Melksham SN12 6UL
What3Words: ///spruced.manly.myself
OS map 156 Grid ref: ST900637

When to visit

Free and open to visit 24 hours a day.

Know before you go

  • Suitable for pushchairs and wheelchiars
  • Dogs on leads are welcome
  • 1.21 hectares

Download the reserve leaflet

Join our volunteering group

About the nature reserve

Conigre Mead reserve map © WWT

Conigre Mead was a field of rough grass until bought by local people who set about digging ponds, clearing scrub and planting trees and wildflowers. It was given to us as a nature reserve in 1989 and is now a lovely mix of ponds, wildflower-rich grassland and shrubs. Easily accessible with good, level paths, you can walk around the meadow, and sit overlooking the Bristol Avon. Volunteers regularly come to clear scrub and maintain ponds for wildlife.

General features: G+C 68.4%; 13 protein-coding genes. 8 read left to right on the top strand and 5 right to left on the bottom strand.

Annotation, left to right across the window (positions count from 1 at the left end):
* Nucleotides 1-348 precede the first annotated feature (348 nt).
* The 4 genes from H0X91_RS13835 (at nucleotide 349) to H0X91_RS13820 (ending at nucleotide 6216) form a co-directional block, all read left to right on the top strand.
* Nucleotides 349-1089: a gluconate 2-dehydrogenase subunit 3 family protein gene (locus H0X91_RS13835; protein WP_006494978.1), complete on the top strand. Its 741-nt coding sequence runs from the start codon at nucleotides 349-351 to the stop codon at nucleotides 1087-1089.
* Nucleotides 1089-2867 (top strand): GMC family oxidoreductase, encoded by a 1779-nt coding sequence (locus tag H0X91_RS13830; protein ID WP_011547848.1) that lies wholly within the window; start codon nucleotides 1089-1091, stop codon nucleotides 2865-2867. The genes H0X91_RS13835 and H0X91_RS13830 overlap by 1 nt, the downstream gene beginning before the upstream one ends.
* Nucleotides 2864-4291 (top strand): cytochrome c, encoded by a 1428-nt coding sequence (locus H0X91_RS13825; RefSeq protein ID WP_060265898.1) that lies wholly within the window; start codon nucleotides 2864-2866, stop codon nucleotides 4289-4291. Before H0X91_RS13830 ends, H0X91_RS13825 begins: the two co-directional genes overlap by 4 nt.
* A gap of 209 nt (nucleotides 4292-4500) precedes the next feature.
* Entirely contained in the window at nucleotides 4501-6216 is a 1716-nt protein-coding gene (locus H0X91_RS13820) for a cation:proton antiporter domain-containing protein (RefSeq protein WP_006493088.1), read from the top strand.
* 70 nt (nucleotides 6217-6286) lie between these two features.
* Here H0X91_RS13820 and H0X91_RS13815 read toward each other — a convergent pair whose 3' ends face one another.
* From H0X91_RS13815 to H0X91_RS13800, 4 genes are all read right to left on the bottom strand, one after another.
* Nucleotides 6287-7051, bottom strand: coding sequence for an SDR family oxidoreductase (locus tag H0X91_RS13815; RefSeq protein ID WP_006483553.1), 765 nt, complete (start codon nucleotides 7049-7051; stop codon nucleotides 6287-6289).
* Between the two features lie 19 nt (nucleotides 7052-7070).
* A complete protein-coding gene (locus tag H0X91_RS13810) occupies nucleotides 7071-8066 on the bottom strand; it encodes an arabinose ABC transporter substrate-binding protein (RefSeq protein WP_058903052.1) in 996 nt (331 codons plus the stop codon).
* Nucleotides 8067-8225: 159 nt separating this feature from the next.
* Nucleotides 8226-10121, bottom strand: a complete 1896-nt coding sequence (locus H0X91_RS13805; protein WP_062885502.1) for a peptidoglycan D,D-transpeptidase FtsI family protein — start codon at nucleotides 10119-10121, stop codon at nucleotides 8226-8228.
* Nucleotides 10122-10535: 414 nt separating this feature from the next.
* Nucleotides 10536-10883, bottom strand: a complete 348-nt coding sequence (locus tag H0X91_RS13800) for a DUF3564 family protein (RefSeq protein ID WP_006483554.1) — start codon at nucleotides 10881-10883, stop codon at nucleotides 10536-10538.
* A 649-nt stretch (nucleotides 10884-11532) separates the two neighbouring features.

What can be seen here?

On sunny days watch the courtship displays of emperor dragonfly, red-eyed and common blue damselfly and the rare white legged damselfly. In spring and summer the meadow is a pink-and-white patchwork of ragged robin and ox-eye daisy, red campion and meadowsweet. Keep an eye out for butterflies such as the orange tip and brimstone - one of the earliest to come out in spring.

Over the pond, fringed with golden marsh marigolds and yellow iris, you might see the blue flash of a kingfisher. Migrating wading birds, such as the common sandpiper, stop off here and regular visitors include moorhens, mallards and mute swans.  You may spot a grass snake sunning itself, or water vole by the river. A hidden world of runs and tunnels in the grass are used by small rodents such as voles to get about unseen. The rare water shrew is found here too. Pipistrelle and Daubenton’s bats can be seen on summer nights – mainly along the river, which is also a feeding ground for otters.

How can I get here?

Download directions to Conigre Mead